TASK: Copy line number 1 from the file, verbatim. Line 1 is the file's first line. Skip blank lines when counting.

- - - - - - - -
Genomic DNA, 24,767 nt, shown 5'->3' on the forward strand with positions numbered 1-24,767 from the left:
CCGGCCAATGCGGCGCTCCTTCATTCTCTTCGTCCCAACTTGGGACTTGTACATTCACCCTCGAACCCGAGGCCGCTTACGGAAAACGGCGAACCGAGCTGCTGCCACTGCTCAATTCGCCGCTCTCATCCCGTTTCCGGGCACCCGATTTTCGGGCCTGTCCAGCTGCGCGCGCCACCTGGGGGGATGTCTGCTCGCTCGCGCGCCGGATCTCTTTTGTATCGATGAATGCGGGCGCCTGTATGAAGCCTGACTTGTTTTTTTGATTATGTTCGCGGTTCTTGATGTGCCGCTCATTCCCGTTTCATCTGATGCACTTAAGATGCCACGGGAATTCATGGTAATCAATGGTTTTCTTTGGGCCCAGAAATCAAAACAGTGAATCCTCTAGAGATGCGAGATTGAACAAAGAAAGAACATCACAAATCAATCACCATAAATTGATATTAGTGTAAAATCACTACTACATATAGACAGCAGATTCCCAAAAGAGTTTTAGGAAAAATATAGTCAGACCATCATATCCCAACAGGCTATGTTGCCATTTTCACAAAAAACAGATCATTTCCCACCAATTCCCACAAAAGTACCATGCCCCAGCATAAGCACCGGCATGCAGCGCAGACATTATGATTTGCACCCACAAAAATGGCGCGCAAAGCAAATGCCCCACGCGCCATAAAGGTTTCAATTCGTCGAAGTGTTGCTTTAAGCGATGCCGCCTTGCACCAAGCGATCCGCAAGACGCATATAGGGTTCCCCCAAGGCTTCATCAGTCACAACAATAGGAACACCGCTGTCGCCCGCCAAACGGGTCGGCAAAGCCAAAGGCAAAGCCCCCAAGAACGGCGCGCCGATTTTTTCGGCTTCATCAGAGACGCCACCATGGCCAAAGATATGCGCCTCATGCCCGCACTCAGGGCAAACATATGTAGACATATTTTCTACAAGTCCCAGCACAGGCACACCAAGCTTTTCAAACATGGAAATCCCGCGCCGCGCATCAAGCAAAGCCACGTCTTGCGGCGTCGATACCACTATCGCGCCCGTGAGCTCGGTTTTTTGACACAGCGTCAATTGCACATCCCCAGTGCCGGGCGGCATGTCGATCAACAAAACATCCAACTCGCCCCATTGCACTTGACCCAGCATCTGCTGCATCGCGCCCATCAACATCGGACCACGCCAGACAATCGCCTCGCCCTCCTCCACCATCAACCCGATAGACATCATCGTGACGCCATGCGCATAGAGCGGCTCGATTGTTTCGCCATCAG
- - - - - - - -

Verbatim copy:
Genomic DNA, 24,767 nt, shown 5'->3' on the forward strand with positions numbered 1-24,767 from the left: